National Pest Management Association issues its Bug Barometer® forecast for continental U.S.
FAIRFAX, VA (September 24, 2019) – The National Pest Management Association (NPMA) today released its bi-annual Bug Barometer®, a seasonal projection of the pest pressure and activity Americans can expect to see in their respective regions of the country based on weather patterns and long-term forecasts, as well as pest biological behaviors. According to the group’s team of entomologists, pest pressure will be heightened this fall and winter as extreme fluctuations in temperature and precipitation across the U.S. are expected throughout the season.
“With most of the country still drying out from a hot, soggy summer, extreme late-season winter conditions predicted will have rodents and cockroaches fleeing indoors in record numbers,” said Jim Fredericks, Ph.D., chief entomologist for the NPMA. “Although most of the country won’t be battered by Old Man Winter until after the holiday season, pests like mosquitoes, ticks, termites and cockroaches that enjoyed this summer’s exceedingly wet conditions will have a few extra months to remain active before conditions turn blustery thanks to the mild, wet fall ahead.”
Residents across the entire country will also feel extreme pressure from occasional invaders both old and new. “Usual suspects like stink bugs, boxelders and beetles will have ample time to multiply this fall before heading indoors en masse, but spotted lanternfly populations, which have boomed since they were first spotted in Pennsylvania in 2014, could become even more problematic for the Northeast as their mating season is extended thanks to favorable fall conditions,” added Fredericks.
Based on this analysis, the National Pest Management Association’s Fall/Winter Bug Barometer is forecasting a spike in major pest populations across the entire U.S. this season:
Northeast & New England
After an exceedingly wet summer, above-average temperatures in early fall will allow mosquitoes and ticks to linger, and will give spotted lanternfly populations ample time to lay eggs ahead of winter. With cold weather, above-average precipitation and early season snowfall predicted, rodents and stink bugs will also be forced indoors.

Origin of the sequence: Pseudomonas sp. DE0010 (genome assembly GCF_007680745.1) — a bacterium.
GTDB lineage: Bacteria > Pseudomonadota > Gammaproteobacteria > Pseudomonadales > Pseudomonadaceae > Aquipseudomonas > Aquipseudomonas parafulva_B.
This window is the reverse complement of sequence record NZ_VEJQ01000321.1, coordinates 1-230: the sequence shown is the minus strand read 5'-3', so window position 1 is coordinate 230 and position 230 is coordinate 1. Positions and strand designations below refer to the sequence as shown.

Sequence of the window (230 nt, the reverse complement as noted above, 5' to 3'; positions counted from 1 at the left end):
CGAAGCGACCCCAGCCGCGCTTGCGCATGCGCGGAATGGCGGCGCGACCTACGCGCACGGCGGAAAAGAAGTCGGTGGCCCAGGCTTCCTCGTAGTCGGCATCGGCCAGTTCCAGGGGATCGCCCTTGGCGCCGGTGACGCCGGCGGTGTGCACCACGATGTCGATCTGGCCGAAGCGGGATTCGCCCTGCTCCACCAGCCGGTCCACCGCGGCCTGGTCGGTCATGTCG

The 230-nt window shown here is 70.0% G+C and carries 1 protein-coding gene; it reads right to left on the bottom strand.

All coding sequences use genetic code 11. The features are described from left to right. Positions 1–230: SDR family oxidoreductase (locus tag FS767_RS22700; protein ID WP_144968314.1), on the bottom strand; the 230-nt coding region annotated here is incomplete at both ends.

A warm, wet summer followed by a warm, wet winter will create the perfect conditions for mosquitoes, termites and ants to remain active throughout the entire season.
Great Lakes, Ohio Valley & Midwest
After a warm and wet summer, above-average temperatures and precipitation for fall may allow mosquitoes to remain active. Excessive snowfall and cold temperatures predicted in the eastern part of this region will also cause rodents and boxelder bugs to seek shelter indoors.
North Central U.S.
Late-summer precipitation followed by a cold and wet winter will cause ant and cockroach populations to move indoors in search of food and shelter. Above-average snowfall in the northern part of this region will also drive rodents indoors this winter.
South Central U.S.
Excessive mid-season rainfall coupled with a milder winter ahead will allow cockroach and mosquito populations to thrive well into the season.
After a hot and dry summer, below-average temperatures and above-average precipitation predicted for winter for most of the region will help spur any late-season mosquito activity. The eastern part of this region may also see a spike in rodent activity as heavy late-season snow is predicted.
From drought to rain during summer, followed by a mild and wet winter ahead, pests like ticks that got a late-season start will now have ample time to thrive in favorable conditions. Rodents and occasional invaders such as stink bugs, elm leaf beetles and multicolored Asian lady beetles will also be driven indoors in search of shelter.
About the National Pest Management Association
The NPMA, a non-profit organization with more than 5,500 members, was established in 1933 to support the pest management industry’s commitment to the protection of public health, food and property from the diseases and dangers of pests. For more information, visit PestWorld.org or follow @PestWorld on Facebook, Twitter, Pinterest and YouTube.